Open Journal of Obstetrics and Gynecology
Vol. 2  No. 1 (2012) , Article ID: 18361 , 4 pages DOI:10.4236/ojog.2012.21016

A prospective randomized, placebo-controlled trial    comparing mifepristone and vaginal misoprostol to    vaginal misoprostol alone for elective termination of   early pregnancy

Roopa Malik*, Viral Kumar, Vijayata Sangwan, Smiti Nanda

Post Graduate Institute of Medical Science, Rohtak, India

Email: *

Received 1 October 2011; revised 8 November 2011; accepted 10 December 2011

Keywords: Abortion; Medical Abortion; Mifepristone; Misoprostol; Pregnancy


A prospective randomized, placebo-controlled trial comparing mifepristone and vaginal misoprostol to vaginal misoprostol alone for elective termination of early pregnancy. Author: Dr Roopa Malik, Assistant Professor, Obstetrics and gynaecology department Pt BDS PGIMS Rohtak. Background: Vaginal misoprostol has been shown to be an effective single agent for medical agent for medical abortion. This randomized, placebo controlled trial compared a regimen of mefipristone and misoprostol with misoprostol alone for termination of early pregnancy. Methods: 200 women with gestation < 56 days were randomized by a random number table to receive either 200 mg mifepristone orally or placebo followed 48 h later by 800 ug vaginal misoprostol. Abortion success was defined as complete abortion without the use of surgical aspiration. Results: Successful medical abortions occurred in 96 out of 100 subjects (96%) after mifepristone followed by vaginal misoprostol. In all, 79 out of 100 subjects (79%) successfully aborted after placebo and vaginal misoprostol. The higher success rate of complete abortion with mifepristone and misoprostol regimen was statistically significant compared with the placebo and misoprostol regimen (p < 0.05). Conclusion: A regimen of mifepristone and misoprostol was significantly more effective for termination of pregnancies < 56 days than misoprostol alone. The misoprostol alone regimen for termination of early pregnancy is not a very good method for medical abortion but 79% efficacy obtained with vaginal misoprostol alone may clinically acceptable when mifepristone is not available.


Termination of pregnancy is a medically directed miscarriage prior to independent viability, using pharmacological or surgical means. It is estimated that 46 million pregnancies are terminated voluntarily each year, 27 million carried out under safe conditions and 19 million falling into the category of “unsafe abortions” [1]. Until the second half of twentieth century, dilatation and curettage (D & C) was the most common and virtually only method used for safe abortion.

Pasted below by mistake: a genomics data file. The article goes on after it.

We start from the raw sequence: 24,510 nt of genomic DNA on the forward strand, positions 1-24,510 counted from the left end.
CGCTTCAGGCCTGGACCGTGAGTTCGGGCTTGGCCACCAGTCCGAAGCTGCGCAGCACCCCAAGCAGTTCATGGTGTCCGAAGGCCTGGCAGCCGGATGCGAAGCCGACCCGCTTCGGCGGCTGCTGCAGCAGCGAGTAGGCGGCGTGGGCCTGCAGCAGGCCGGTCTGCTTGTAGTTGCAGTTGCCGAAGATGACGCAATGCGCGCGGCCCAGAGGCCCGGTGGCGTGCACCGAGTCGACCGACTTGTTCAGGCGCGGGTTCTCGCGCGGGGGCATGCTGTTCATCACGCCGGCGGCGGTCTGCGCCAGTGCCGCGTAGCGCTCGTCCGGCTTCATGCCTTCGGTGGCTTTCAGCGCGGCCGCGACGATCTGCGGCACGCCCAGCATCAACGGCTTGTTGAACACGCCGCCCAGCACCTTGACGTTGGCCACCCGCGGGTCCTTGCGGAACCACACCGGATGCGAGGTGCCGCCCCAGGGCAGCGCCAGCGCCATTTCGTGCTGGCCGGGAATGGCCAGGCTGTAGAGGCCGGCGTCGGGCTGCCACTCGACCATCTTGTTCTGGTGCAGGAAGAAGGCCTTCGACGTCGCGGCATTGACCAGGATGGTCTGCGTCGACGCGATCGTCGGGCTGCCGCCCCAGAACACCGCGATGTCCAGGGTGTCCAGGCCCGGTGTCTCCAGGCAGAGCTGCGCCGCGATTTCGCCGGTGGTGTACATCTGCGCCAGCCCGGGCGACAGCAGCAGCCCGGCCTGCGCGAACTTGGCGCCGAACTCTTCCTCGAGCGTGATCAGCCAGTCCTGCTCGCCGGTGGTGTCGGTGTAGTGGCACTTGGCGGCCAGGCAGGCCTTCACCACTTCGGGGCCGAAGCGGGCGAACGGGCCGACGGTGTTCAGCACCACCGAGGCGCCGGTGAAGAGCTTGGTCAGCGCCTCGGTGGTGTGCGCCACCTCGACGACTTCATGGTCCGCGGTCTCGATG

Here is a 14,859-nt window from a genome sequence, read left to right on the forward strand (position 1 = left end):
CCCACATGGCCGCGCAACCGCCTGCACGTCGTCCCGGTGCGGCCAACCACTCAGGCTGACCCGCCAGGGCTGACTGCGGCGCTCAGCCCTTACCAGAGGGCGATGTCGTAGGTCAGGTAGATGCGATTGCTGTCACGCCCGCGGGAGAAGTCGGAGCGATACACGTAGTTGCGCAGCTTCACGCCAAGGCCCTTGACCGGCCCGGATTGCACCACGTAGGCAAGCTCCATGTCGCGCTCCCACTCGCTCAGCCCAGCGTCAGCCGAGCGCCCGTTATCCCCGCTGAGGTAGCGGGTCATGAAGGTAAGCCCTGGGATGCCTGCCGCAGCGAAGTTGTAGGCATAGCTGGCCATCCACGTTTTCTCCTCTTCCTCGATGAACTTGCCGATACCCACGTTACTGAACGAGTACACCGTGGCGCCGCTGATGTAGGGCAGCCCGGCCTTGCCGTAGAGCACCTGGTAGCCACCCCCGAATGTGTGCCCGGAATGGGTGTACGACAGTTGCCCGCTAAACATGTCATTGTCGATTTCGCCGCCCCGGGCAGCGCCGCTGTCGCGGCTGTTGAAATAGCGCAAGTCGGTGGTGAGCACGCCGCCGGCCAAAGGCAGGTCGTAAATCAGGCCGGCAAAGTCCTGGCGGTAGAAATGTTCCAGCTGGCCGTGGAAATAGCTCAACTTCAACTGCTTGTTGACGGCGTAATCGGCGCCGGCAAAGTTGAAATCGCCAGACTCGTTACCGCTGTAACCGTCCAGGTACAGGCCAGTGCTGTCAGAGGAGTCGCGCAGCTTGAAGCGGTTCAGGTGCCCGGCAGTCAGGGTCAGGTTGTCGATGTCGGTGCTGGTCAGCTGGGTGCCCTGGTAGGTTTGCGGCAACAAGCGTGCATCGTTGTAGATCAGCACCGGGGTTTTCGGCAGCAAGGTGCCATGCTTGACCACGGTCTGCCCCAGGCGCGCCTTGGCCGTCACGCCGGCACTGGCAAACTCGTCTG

Abortion by vaccum aspiration gained acceptance in the 1960s and has become the standard of care. However, being a surgical technique, it is associated with certain risks such as perforation of uterus, haemorrhage and cervical laceration. The late complications include infection, retained products, thromboembolic phenomenon, anaemia and often subsequent infertility due to uterine synechiae formation. The average incidence of complications is 1% and of failure is 0.5% [2].

Pregnancy can also be terminated safely pharmacologically. The main advantage of medical abortion is that it allows women to avoid the risks of surgery and anaesthesia. A regimen of 600 mg of mifepristone followed by 400 ug oral misoprostol was approved for use in USA in September 2000 for elective termination of pregnancy up to 49 days gestation [3]. The regimen of mifepristone followed by misoprostol has become increasingly available and is now the gold standard for this indication. Studies have been ongoing to develop alternative regimens with these agents that are easier to administer, are cost effective, have low incidence of side effects and improve acceptability of the method. Misoprostol has also been studied as a single agent for elective termination of pregnancy. Most published trials have evaluated a dose of 800 ug misoprostol administered every 24 hr, in gestations up to 70 days duration with a reported success rates of 85% - 93% (Carbonell et al., 1997a,b; et al. Esteve et al., 1999; Jain et al., 1999; Bugallo et al., 2000; Ngai et al., 2000; Jain et al., 2001) [4-10]. It is easier to use, provide more rapid pregnancy termination and is less expensive compared with the mifepristone and misoprostol combination regimen. Moreover it can be used in areas where mifepristone is unavailable or is difficult to obtain. Therefore, this study was designed to compare mifepristone and vaginal misoprostol to vaginal misoprostol alone for elective termination of early pregnancy.